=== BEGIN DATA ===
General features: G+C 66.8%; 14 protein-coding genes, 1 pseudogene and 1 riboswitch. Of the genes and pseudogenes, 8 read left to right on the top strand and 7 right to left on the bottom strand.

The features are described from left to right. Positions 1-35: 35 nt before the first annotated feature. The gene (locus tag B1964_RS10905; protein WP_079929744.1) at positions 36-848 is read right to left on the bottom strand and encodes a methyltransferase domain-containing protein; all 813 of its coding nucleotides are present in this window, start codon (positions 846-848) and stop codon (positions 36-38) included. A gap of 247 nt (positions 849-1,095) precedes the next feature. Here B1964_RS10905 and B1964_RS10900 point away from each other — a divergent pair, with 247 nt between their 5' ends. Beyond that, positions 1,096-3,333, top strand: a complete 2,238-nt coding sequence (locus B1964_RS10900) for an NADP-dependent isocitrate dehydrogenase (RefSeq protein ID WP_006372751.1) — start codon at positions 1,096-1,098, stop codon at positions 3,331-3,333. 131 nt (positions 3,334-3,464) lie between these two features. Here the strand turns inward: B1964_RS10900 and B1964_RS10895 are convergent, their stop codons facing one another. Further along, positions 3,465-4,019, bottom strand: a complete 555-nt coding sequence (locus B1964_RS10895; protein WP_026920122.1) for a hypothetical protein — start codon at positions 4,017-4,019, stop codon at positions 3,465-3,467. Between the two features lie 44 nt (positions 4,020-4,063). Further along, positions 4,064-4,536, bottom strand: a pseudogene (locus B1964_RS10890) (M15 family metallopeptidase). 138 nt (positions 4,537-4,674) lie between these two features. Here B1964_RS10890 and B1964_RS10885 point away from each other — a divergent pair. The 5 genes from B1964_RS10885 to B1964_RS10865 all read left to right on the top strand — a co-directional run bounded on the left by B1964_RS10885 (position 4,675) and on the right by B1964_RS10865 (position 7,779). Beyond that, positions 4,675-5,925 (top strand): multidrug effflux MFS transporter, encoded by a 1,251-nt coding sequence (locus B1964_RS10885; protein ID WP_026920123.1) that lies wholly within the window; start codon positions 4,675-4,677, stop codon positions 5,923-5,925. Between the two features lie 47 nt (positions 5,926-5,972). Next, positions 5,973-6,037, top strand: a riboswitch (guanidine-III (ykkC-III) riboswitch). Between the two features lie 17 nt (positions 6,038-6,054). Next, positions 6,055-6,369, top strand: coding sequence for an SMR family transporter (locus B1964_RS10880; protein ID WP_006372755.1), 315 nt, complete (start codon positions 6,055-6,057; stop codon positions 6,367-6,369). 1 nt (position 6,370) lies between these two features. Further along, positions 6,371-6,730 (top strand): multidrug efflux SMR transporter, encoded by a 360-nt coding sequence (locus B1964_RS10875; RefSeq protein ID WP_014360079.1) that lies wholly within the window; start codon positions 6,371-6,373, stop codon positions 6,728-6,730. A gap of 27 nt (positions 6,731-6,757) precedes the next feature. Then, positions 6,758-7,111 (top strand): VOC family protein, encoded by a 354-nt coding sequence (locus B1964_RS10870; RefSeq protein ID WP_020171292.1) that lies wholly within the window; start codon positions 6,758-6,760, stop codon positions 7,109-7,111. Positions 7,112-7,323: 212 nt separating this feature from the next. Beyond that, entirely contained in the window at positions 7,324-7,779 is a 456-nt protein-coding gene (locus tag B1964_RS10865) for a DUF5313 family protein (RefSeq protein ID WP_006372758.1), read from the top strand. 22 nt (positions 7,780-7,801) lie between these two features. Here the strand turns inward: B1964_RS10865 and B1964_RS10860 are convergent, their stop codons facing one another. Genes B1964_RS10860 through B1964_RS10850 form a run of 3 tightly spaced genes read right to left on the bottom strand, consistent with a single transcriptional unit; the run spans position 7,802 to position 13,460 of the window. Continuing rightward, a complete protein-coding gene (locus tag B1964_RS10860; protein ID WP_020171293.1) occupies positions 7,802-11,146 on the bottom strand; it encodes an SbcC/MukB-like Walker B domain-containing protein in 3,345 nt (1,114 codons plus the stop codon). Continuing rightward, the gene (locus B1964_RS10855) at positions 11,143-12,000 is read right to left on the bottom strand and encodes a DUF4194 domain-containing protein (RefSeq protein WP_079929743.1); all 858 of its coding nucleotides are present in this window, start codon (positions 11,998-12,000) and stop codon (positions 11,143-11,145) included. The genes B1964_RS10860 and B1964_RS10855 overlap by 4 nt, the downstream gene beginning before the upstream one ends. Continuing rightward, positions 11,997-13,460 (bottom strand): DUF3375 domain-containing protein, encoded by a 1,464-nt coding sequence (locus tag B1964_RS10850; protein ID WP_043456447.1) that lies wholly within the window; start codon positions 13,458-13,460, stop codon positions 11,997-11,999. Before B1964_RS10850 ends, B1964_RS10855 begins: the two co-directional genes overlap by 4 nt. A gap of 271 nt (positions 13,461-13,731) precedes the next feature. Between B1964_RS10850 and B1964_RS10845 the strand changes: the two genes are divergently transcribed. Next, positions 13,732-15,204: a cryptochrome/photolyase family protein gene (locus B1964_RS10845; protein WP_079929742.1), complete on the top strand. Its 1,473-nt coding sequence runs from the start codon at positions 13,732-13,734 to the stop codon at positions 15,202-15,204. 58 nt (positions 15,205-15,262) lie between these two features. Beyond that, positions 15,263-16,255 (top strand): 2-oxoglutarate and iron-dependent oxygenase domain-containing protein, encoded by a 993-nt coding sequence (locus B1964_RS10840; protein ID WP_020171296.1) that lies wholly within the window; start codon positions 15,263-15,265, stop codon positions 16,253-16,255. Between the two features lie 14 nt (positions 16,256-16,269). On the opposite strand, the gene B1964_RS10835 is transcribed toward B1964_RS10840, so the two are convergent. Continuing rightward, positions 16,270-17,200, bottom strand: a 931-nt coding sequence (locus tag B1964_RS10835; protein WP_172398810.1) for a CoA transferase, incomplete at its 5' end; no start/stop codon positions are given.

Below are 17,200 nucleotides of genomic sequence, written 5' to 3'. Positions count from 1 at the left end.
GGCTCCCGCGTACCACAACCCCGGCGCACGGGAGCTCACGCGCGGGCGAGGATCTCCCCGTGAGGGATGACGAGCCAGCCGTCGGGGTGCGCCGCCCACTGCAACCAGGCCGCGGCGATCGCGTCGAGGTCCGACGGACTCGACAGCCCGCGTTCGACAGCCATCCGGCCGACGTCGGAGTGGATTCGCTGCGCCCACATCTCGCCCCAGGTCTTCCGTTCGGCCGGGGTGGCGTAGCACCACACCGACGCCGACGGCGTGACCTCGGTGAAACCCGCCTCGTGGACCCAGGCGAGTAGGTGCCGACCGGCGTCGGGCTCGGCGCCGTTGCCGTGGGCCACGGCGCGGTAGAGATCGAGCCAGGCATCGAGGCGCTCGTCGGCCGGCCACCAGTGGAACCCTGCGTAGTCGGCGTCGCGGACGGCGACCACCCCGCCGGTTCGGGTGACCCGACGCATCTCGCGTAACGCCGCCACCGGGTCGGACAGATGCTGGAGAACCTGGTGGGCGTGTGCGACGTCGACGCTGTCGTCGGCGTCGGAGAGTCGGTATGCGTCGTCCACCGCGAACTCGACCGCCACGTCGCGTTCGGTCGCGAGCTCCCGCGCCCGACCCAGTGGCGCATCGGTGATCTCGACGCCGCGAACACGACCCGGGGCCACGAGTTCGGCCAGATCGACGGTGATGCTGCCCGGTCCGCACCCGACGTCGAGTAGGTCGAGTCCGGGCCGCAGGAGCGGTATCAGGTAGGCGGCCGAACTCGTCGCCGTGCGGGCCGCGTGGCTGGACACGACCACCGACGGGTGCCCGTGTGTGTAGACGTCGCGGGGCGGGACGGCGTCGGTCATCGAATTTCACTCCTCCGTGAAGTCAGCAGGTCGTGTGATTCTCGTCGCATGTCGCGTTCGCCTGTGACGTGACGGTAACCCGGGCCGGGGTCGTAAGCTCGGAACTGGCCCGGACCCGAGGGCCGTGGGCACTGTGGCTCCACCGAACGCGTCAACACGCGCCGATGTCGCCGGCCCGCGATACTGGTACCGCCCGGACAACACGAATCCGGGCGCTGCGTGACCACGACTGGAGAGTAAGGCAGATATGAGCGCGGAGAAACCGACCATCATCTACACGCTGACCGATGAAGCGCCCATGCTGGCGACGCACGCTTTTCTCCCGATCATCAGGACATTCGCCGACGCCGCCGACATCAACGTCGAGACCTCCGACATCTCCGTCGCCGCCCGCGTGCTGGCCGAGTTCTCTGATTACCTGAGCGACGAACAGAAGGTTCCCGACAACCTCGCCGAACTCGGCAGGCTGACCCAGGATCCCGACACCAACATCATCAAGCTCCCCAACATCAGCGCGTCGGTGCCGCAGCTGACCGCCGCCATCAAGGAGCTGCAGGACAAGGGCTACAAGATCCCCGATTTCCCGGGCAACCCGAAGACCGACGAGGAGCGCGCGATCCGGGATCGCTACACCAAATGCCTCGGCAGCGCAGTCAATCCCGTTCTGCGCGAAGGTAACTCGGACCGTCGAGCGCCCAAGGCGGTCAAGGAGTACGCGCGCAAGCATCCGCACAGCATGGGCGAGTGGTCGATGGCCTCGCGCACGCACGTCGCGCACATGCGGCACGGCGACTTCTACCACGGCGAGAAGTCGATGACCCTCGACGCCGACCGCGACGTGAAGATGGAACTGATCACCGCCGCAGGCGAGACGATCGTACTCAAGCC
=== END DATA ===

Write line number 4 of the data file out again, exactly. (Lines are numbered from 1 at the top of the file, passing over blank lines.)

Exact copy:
GGCTCCCGCGTACCACAACCCCGGCGCACGGGAGCTCACGCGCGGGCGAGGATCTCCCCGTGAGGGATGACGAGCCAGCCGTCGGGGTGCGCCGCCCACTGCAACCAGGCCGCGGCGATCGCGTCGAGGTCCGACGGACTCGACAGCCCGCGTTCGACAGCCATCCGGCCGACGTCGGAGTGGATTCGCTGCGCCCACATCTCGCCCCAGGTCTTCCGTTCGGCCGGGGTGGCGTAGCACCACACCGACGCCGACGGCGTGACCTCGGTGAAACCCGCCTCGTGGACCCAGGCGAGTAGGTGCCGACCGGCGTCGGGCTCGGCGCCGTTGCCGTGGGCCACGGCGCGGTAGAGATCGAGCCAGGCATCGAGGCGCTCGTCGGCCGGCCACCAGTGGAACCCTGCGTAGTCGGCGTCGCGGACGGCGACCACCCCGCCGGTTCGGGTGACCCGACGCATCTCGCGTAACGCCGCCACCGGGTCGGACAGATGCTGGAGAACCTGGTGGGCGTGTGCGACGTCGACGCTGTCGTCGGCGTCGGAGAGTCGGTATGCGTCGTCCACCGCGAACTCGACCGCCACGTCGCGTTCGGTCGCGAGCTCCCGCGCCCGACCCAGTGGCGCATCGGTGATCTCGACGCCGCGAACACGACCCGGGGCCACGAGTTCGGCCAGATCGACGGTGATGCTGCCCGGTCCGCACCCGACGTCGAGTAGGTCGAGTCCGGGCCGCAGGAGCGGTATCAGGTAGGCGGCCGAACTCGTCGCCGTGCGGGCCGCGTGGCTGGACACGACCACCGACGGGTGCCCGTGTGTGTAGACGTCGCGGGGCGGGACGGCGTCGGTCATCGAATTTCACTCCTCCGTGAAGTCAGCAGGTCGTGTGATTCTCGTCGCATGTCGCGTTCGCCTGTGACGTGACGGTAACCCGGGCCGGGGTCGTAAGCTCGGAACTGGCCCGGACCCGAGGGCCGTGGGCACTGTGGCTCCACCGAACGCGTCAACACGCGCCGATGTCGCCGGCCCGCGATACTGGTACCGCCCGGACAACACGAATCCGGGCGCTGCGTGACCACGACTGGAGAGTAAGGCAGATATGAGCGCGGAGAAACCGACCATCATCTACACGCTGACCGATGAAGCGCCCATGCTGGCGACGCACGCTTTTCTCCCGATCATCAGGACATTCGCCGACGCCGCCGACATCAACGTCGAGACCTCCGACATCTCCGTCGCCGCCCGCGTGCTGGCCGAGTTCTCTGATTACCTGAGCGACGAACAGAAGGTTCCCGACAACCTCGCCGAACTCGGCAGGCTGACCCAGGATCCCGACACCAACATCATCAAGCTCCCCAACATCAGCGCGTCGGTGCCGCAGCTGACCGCCGCCATCAAGGAGCTGCAGGACAAGGGCTACAAGATCCCCGATTTCCCGGGCAACCCGAAGACCGACGAGGAGCGCGCGATCCGGGATCGCTACACCAAATGCCTCGGCAGCGCAGTCAATCCCGTTCTGCGCGAAGGTAACTCGGACCGTCGAGCGCCCAAGGCGGTCAAGGAGTACGCGCGCAAGCATCCGCACAGCATGGGCGAGTGGTCGATGGCCTCGCGCACGCACGTCGCGCACATGCGGCACGGCGACTTCTACCACGGCGAGAAGTCGATGACCCTCGACGCCGACCGCGACGTGAAGATGGAACTGATCACCGCCGCAGGCGAGACGATCGTACTCAAGCC